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Media Contact:Katherine Unger Baillie | kbaillie@upenn.edu | 215-898-9194February 2, 2015

Penn Professor Shows How ‘Spontaneous’ Social Norms Emerge

blurb: 
A new study led by the University of Pennsylvania’s Damon Centola provides a scientific explanation for how social conventions – everything from acceptable baby names to standards of professional conduct – can emerge suddenly, seemingly out of nowhere, with no external forces driving their creation.

Fifteen years ago, the name “Aiden” was hardly on the radar of Americans with new babies. It ranked a lowly 324th on the Social Security Administration’s list of popular baby names. But less than a decade later, the name became a favorite, soaring into the top 20 for five years and counting.

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Media Contact:Evan Lerner | elerner@upenn.edu | 215-573-6604January 28, 2015

Penn-led Study: Children With Respiratory Failure Can Be Awake Yet Comfortable in ICU

blurb: 
Standard practice in hospitals is to fully sedate children on ventilators for their comfort and safety, but a new study shows that lighter, more finely-tuned sedation can be just as effective.

For small children, being hospitalized is an especially frightening experience above and beyond the challenges of whatever they are being treated for. They are often connected to a variety of unpleasant tubes and monitors, which they may instinctively try to remove.    

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Media Contact:Jeanne Leong | jleong@upenn.edu | 215-573-8151January 28, 2015

Gospel Choir Fuels Hopefulness and Happiness at Penn

For members of the New Spirit of Penn Gospel Choir, singing and producing shows together is a joyful and meaningful part of their educational experience at the University of Pennsylvania.

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Media Contact:Evan Lerner | elerner@upenn.edu | 215-573-6604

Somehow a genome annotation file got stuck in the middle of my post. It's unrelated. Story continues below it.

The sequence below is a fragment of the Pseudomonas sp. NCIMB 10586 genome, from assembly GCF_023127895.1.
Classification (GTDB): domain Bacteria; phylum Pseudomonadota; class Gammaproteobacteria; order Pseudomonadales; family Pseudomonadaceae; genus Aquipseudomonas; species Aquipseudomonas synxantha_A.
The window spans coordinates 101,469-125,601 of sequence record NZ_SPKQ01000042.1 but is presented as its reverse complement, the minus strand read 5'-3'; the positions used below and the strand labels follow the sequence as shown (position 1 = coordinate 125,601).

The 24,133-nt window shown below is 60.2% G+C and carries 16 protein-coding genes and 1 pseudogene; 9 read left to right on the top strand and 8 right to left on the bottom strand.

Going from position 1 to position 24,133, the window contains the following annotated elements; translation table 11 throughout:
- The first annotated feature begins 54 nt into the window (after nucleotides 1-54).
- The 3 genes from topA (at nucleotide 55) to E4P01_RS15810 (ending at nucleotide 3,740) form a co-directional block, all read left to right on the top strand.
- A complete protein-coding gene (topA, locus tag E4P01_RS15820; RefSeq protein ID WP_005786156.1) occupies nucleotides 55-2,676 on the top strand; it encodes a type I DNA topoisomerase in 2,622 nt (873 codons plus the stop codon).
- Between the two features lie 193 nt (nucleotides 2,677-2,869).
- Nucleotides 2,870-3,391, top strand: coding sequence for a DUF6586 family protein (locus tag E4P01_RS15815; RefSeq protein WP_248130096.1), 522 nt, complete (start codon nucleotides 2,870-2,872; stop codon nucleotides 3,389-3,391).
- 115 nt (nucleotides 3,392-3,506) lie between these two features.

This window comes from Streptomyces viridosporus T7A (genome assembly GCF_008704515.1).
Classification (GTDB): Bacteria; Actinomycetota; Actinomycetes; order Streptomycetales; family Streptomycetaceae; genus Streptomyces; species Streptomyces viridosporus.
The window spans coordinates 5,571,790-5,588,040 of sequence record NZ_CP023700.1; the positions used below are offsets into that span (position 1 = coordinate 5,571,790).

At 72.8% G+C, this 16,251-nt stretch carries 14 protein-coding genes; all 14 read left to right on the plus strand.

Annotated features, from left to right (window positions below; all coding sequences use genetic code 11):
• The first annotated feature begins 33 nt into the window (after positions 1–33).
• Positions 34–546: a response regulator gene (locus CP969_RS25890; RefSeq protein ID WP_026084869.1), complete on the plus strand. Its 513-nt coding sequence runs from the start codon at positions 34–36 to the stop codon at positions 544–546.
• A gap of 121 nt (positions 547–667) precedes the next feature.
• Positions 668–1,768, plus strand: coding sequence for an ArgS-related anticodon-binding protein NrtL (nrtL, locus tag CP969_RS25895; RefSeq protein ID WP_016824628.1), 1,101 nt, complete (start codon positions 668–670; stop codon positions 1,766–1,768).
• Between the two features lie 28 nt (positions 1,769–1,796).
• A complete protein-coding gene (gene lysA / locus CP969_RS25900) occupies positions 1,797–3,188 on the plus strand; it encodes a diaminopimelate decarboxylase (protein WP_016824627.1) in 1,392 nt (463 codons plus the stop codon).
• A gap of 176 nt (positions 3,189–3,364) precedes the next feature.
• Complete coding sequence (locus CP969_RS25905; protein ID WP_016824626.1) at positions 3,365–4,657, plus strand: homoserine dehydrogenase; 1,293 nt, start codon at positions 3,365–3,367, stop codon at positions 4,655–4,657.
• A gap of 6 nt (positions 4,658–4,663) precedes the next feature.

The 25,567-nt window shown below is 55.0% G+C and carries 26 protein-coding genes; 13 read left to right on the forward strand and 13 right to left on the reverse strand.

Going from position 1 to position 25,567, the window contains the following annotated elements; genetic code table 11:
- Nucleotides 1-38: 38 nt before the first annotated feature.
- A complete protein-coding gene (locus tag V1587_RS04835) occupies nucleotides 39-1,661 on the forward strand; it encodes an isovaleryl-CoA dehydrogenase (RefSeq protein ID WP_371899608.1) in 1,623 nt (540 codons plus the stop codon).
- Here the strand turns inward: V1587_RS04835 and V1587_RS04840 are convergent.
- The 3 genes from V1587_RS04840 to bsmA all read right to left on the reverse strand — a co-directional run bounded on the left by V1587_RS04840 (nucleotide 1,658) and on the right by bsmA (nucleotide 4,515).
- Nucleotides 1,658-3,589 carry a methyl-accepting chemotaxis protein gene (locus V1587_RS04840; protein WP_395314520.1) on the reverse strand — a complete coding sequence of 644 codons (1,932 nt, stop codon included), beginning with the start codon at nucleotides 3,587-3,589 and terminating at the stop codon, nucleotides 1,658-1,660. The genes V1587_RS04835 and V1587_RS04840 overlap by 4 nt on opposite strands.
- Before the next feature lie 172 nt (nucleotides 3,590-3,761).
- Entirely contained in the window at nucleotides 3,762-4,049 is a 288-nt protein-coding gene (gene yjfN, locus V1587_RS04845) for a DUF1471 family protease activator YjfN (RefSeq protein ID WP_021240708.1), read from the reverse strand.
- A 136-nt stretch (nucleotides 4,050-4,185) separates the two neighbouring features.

Media Contact:Sarah Yang | scyang@berkeley.edu | 510-643-7741
Media Contact:Richard Kubetz | rkubetz@illinois.edu | 217-244-7716January 26, 2015

Researchers at Penn, Berkeley and Illinois Use Oxides to Flip Graphene Conductivity

Graphene, a one-atom thick lattice of carbon atoms, is often touted as a revolutionary material that will take the place of silicon at the heart of electronics. The unmatched speed at which it can move electrons, plus its essentially two-dimensional form factor, make it an attractive alternative, but several hurdles to its adoption remain.

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Media Contact:Katherine Unger Baillie | kbaillie@upenn.edu | 215-898-9194January 26, 2015
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Media Contact:Evan Lerner | elerner@upenn.edu | 215-573-6604January 23, 2015

Four Finalists Compete for the Rights to Commercialize Penn Nanotech in Third Annual Y-Prize

The University of Pennsylvania Y-Prize Competition has announced the four finalists who will battle for $5,000 and rights to commercialize their application of Penn nanotechnology at the third annual Y-Prize Grand Finale.

WHO:

 Penn students presenting business plans for commercializing three different nanotechnology inventions.     

WHAT:

Grand Finale of the Y-Prize, which will award $5,000 and non-exclusive commercialization rights to the winning team.

WHEN:

Wednesday, Jan. 28, 6:30 p.m.

WHERE:

Krishna P. Singh Center for Nanotechnology
3205 Walnut St.
University of Pennsylvania

A Visit to the Ryan Veterinary Hospital

At Ryan Veterinary Hospital, the highest levels of medical expertise are matched by deeply human compassion and a recognition of the special bond people have with their animal companions.

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Media Contact:Jeanne Leong | jleong@upenn.edu | 215-573-8151January 21, 2015

Seeing The World Through New Penn Summer Abroad Programs

Students at the University of Pennsylvania can study in Cuba thanks to a Penn Summer Abroad program in Havana.

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Media Contact:Evan Lerner | elerner@upenn.edu | 215-573-6604January 16, 2015

Penn Research Shows Relationship Critical for How Cells Ingest Matter

To survive and fulfill their biological functions, cells need to take in material from their environment. In this process, proteins within the cell pull inward on its membrane, forming a pit that eventually encapsulates the material in a bubble called a vesicle.

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Media Contact:Evan Lerner | elerner@upenn.edu | 215-573-6604January 13, 2015

Penn Engineers Develop Graphene-based Biosensor That Works in Three Ways at Once

One of nanotechnology’s greatest promises is interacting with the biological world the way our own cells do, but current biosensors must be tailor-made to detect the presence of one type of protein, the identity of which must be known in advance.